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NEIU’s Grant from Justice Department’s Office on Violence Against Women

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NEIU’s Grant from Justice Department’s Office on Violence Against Women

NEIU

NEIU

Brett Starkopf

NEIU

Brett Starkopf

Brett Starkopf

NEIU

Rebecca Denham, Assistant News Editor

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Last Oct., NEIU was awarded a $300,000 grant lasting three years to “help with proactive prevention and education on sexual assault and stalking,” according to NEIU’s Director of Equal Opportunity, Title IX and Ethics Natalie Potts.

All NEIU students, staff and faculty are protected from sexual misconduct, sexual harassment, stalking, dating violence and domestic violence under the Title IX federal law, which prohibits discrimination based on sex in any educational program. The Title IX office on campus works with the university police department to make assistance easily accessible to anyone experiencing any form of harassment.

There is the option to file a complaint anonymously online through a link on the Title IX tab of NEIU’s website. Alternatively, students can reach out to the university’s campus confidential advisor, Rae Joyce Baguilat, at [email protected] The confident advisor runs separately from the police department, so students are able to speak privately about their options without having to take immediate action or file a police report.

While the NEIU Police Department is independent from the Chicago Police Department, students are still able to file a no contact order on campus, which prevents unwanted verbal communication, physical altercations, text messages or social media messages from any other NEIU student, staff or faculty.

Potts stated that NEIU “definitely takes cyber stalking seriously.”

Students also have the option of requesting an NEIU police officer to walk across campus with them, drive them to bus stops or wait with them for their transportation to arrive. In some cases, Title IX can work with the Dean’s Office to rearrange class schedules or even housing at The Nest if necessary. This type of assistance should not impact the student’s tuition or financial aid.

“There should be no disincentives for students to come forward,” said Potts. “We try to remove those barriers entirely.”

Should the recipient break the order’s explicit rules, a formal investigation by the Dean of Students can be executed that may result in the student’s suspension, expulsion or degree revocation. While this no contact order is only applicable while on campus, any message or action taken off campus will be accounted for as well.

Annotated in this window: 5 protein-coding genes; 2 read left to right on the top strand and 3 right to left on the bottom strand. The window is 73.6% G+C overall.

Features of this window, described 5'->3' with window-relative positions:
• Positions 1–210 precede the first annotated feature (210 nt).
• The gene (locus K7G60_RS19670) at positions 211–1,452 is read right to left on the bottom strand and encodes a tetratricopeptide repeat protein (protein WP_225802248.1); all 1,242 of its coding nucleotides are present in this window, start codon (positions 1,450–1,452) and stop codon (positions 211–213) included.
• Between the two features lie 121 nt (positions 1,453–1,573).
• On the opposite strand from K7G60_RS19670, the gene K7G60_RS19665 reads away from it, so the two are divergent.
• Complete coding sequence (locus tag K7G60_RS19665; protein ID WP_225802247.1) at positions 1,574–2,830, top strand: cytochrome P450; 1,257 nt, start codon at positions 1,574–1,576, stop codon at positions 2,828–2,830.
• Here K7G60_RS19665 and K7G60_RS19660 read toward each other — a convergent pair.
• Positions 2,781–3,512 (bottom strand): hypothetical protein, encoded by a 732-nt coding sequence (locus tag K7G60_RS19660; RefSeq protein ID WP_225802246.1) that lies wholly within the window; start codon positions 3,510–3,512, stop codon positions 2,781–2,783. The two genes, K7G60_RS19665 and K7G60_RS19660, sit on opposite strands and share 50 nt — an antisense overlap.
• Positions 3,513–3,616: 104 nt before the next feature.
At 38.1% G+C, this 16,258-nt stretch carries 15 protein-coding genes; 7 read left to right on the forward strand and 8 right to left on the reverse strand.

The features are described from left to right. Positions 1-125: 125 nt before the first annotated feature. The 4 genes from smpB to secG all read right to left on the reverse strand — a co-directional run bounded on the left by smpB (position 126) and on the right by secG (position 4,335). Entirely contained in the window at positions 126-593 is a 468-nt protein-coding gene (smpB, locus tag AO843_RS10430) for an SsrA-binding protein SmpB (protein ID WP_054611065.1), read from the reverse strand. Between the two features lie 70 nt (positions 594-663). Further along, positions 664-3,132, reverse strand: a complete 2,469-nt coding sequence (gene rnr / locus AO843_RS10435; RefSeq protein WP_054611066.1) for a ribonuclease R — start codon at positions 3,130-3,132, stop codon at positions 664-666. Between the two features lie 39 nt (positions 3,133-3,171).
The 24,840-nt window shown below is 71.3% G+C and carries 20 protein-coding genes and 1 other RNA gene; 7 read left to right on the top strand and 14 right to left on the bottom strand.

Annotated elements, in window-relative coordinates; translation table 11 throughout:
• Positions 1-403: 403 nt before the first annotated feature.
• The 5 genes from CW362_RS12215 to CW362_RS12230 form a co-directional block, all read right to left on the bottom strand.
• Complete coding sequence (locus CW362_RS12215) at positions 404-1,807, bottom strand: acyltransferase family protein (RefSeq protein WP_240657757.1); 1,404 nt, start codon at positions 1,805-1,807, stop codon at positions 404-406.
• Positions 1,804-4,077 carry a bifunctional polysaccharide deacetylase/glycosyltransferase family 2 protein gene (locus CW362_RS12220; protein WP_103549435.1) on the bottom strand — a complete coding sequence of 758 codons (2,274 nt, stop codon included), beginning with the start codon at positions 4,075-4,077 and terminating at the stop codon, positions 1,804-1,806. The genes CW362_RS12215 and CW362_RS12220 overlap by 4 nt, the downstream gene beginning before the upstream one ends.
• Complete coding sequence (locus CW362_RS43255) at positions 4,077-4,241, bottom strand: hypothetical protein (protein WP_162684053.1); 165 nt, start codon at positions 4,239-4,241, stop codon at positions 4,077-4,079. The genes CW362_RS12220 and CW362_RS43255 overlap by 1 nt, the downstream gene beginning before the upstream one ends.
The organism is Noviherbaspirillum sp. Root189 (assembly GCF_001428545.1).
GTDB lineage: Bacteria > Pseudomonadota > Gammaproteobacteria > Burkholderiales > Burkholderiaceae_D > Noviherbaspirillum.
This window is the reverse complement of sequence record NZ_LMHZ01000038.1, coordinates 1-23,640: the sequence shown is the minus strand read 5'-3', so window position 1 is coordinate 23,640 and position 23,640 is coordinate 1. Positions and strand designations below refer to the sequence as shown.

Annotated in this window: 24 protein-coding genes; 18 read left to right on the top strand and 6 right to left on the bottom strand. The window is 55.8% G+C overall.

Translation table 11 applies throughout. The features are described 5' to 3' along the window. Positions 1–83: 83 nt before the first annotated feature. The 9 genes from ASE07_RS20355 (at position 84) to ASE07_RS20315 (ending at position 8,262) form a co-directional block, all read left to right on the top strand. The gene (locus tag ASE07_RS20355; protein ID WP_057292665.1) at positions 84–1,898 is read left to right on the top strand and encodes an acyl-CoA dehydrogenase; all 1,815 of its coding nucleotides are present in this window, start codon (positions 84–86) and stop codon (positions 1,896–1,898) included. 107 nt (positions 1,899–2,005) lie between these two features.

If a student feels that they need assistance outside of what the university offers, the NEIU Police Department is able to help in filing a restraining order with the Chicago courts system. The NEIU Police Department works in unison with the Chicago Police Department to ensure the safety of students on and off campus.

The grant that the university received will also be used to protect NEIU’s students. A coordinator will be hired to train staff and develop bilingual material for students to have access to on campus. It will also connect the campus with non-profit agencies and the state’s attorney to give students access to secondary assistance, should they need it.

According to Potts, the university is looking to “enhance cultural competency on and off campus, as well as to aid the LGBTQ community. Especially the trans community, which is under siege right now. We want everyone to feel safe here.”

In the past year, there have been three cases filed involving stalking on NEIU’s campus. “Three people per year is still three too many,” said Potts. “To get the full picture, we need people to come forward. I am more than happy to help them any time of day or night.”

Natalie Potts can be reached at [email protected]

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NEIU’s Grant from Justice Department’s Office on Violence Against Women